Ул. Аксаковская, д. 12
Hours: 11 am – 7 pm
Cost: Adults – 300 ru, Students – 200 ru, Schoolchildren – 150 ru, Veterans & Very Young – Free
Let it never be said that Vladivostok is not a cultured town; you just have to search for it. Following the posting of some interesting posters in the vicinity of VGUES’s campus, some of my American mates, our favorite Korean exchange student, and I decided to check out this Picasso exhibit. Seeing as real Picassos are extremely expensive and hard to come by (or so we thought), we figured that this would be an exhibit full of reproductions/reinterpretations of Picasso’s already famous works. To our surprise we were completely wrong!
Underestimation on our part was the order of the day (down with American ethnocentrism!). After skirting a somewhat shady alley, and walking through what seemed to be a gravel-strewn back yard, our expectations for the exhibit were not waxing too high. However, when we finally walked into the building and up the steps, we were greeted with the realization that this was not just some half-cocked exhibit, but actually an entire museum of modern art! Upon walking through the doors, our expectations were yet further confounded by the airy, glass-ceilinged exhibition hall that showcased at least 40 lithographs and 15 or so ceramics.
There was still the question, however, of exactly who had created these works, as some were actually signed “Picasso.” As my compatriots and I discussed the question, a Russian walked over to us and introduced himself as the director of the museum, Aleksander Ivanovich Gorodnii. After getting to know him a little better, and of course taking some photos with him, he explained that all the pieces were actually created by Picasso! Apparently there was a time when Picasso rented a villa in France where he was quite productive…but also quite messy. He would work in one room, fill it up with stuff and then close off the room and begin using another one as his workshop, until one by one the rooms were all used up and Picasso abandoned the place. Years later, in recent times, the owners of the villa auctioned off these minor works, and one of the most avid buyers was a Russian businessman, who in connection with Mr. Gorodnii, created the exhibit in Vladivostok by loaning his works to the museum. Apparently, after its tenure in Vladivostok, the exhibit will continue on to Hong Kong and other parts unknown.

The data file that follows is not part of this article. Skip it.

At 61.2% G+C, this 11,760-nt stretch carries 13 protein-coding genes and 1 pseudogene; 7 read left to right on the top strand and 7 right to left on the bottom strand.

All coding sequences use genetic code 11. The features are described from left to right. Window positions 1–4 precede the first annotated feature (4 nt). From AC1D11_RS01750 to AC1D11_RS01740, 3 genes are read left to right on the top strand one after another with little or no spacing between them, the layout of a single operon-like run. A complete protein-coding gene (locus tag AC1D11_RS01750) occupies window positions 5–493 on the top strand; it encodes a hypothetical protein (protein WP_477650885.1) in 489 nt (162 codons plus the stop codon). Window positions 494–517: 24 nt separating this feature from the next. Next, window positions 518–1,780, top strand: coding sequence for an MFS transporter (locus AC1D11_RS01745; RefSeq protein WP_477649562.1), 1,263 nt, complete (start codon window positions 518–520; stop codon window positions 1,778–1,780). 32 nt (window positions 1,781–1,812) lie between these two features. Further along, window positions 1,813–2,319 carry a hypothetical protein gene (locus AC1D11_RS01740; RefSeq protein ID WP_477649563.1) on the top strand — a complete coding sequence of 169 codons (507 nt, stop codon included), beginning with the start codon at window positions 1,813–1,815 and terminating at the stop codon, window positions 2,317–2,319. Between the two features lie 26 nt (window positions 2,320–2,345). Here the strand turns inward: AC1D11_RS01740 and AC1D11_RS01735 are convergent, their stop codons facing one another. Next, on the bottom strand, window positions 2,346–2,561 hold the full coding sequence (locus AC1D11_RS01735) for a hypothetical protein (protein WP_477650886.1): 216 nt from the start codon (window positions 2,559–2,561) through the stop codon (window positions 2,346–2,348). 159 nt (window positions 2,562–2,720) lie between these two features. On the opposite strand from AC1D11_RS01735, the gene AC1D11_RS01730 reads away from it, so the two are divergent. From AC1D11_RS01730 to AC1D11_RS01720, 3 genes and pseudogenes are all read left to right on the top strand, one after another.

Well, needless to say that after this exciting news, we all examined each piece with renewed interest. The overwhelming majority of us had not even known that Picasso dabbled in such mediums as lithographs and ceramics! It was exciting to see the different sides of Picasso’s craft, and that the recurring themes and figures that feature prominently in his well-known works also appeared in many of these minor ones, and indeed, may have even been the source of them. As an added bonus, as we had gotten on so well with Mr. Gorodnii that he offered us a guided tour of the permanent portion of the museum! We quickly took him up on his offer and were thoroughly delighted by the other wonders of modern art housed in the apartment-sized exhibit area. There, in such a small space, was collected art from around the globe, with artists from Russia, and especially Vladivostok, taking pride of place, but also allowing room for French, Japanese, and even American productions.
If you, too, would like to sojourn to this awesome place, the Артэтаж (Artetazh, “Art Floor”) Museum of Modern Art is located at 12 Aksakovskaya St. Its hours of operation are 11:00 am – 7 pm daily, and if you would like specifically to see the Picasso exhibit, that will be open until November 11, 2012. The cost for students is 200 rubles, for non-student adults 300 rubles, for schoolchildren 150 rubles, and for veterans and children younger than school age entrance is free.